A senior Bank of England official has poured scorn on the outlook of blockchain technology revolutionizing the landscape while seeing sweeping adoption, stating that it won’t happen anytime soon. Andrew Hauser, executive director for Banking, Payments and Financial Resilience at the Bank of England (BOE)…
A senior Bank of England official has poured scorn on the outlook of blockchain technology revolutionizing the landscape while seeing sweeping adoption, stating that it won’t happen anytime soon.
Andrew Hauser, executive director for Banking, Payments and Financial Resilience at the Bank of England (BOE) does not believe that blockchain is going big anytime soon, despite the ever-present interest and investment being poured into researching and developing blockchain applications from companies across a variety of industries.
Hauser delivered a speech [PDF] at the Crest Twentieth Anniversary Conference in London yesterday, an occasion that commemorated Crest, the platform that settles U.K. stocks and bonds transactions as a securities depository.
Here, he spoke about increasing calls within the financial industry for a change from the “current cat’s cradle of systems” that works with an array of intermediaries. While he acknowledges that financial technology will prove as a key enabler of this fundamental change, he doesn’t see the innovation of blockchain ushering in that change anytime soon.
Hauser said distributed ledger technology or blockchain tech is “at its most extreme…quite revolutionary,” before adding:
There is no likelihood of such an extreme revolution occurring any time soon: much more work is needed across a whole range of issues, including: speed and scalability; confidentiality protections; developing common protocols; integrating cash and securities movements; and establishing regulatory and legal norms.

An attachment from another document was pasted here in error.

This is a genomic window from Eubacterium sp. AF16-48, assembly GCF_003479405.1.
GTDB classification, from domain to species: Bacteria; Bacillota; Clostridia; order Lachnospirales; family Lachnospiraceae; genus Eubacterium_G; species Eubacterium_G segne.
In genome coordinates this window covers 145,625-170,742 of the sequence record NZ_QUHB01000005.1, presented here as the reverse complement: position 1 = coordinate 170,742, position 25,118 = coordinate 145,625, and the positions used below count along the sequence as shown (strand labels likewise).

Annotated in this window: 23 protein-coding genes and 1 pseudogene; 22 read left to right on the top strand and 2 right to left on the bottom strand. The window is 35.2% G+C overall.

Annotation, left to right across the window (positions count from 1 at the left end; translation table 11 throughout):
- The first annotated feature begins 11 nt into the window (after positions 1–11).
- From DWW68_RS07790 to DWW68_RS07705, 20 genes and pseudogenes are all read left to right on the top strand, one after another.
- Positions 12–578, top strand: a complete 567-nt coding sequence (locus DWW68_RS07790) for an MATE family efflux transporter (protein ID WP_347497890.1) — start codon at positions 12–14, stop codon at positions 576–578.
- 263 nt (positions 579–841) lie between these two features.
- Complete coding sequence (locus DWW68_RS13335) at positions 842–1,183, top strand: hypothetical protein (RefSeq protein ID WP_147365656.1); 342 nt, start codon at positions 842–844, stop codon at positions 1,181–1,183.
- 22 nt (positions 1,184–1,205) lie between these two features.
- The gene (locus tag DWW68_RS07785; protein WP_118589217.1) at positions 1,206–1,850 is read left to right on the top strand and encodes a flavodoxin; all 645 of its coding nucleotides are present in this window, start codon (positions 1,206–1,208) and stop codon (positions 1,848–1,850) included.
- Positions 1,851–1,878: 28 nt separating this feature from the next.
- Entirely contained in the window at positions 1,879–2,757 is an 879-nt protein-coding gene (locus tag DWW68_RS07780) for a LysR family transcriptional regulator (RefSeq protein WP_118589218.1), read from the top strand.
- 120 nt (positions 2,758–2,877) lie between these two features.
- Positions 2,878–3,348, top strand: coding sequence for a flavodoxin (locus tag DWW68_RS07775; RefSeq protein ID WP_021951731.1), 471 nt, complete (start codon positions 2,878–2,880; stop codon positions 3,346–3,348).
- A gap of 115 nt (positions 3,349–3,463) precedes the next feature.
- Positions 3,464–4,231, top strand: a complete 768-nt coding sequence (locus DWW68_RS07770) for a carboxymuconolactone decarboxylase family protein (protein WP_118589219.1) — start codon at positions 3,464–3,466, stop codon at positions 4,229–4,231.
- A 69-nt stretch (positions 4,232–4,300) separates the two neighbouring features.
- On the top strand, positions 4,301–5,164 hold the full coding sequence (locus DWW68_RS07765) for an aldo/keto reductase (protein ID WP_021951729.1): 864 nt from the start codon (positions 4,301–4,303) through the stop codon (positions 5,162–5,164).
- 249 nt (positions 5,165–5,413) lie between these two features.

In many cases, reform to outmoded business processes will need to precede any application of the technology itself.
Referring earlier to other technologies such as real-time computing, the cloud and messaging standards, Hauser than opined that there is potential for “less ambitious but still potentially transformational applications in specific markets,” particularly those where market infrastructure isn’t well-developed.
Still, Hauser sees financial institutions exploring blockchain technology to choose a path to tread between doing so individually or in a collaborative effort such as the R3 banking blockchain consortium, before implementing it internally between themselves.
But doing neither is a risky approach.
Hauser’s speech comes soon after a recently-released BOE consultation paper that is pondering distributed ledges among other technologies as the bedrock innovation for the next generation of the central bank’s real-time settlement service.
Images from iStock and Bank of England.
Last modified: January 25, 2020 11:54 PM UTC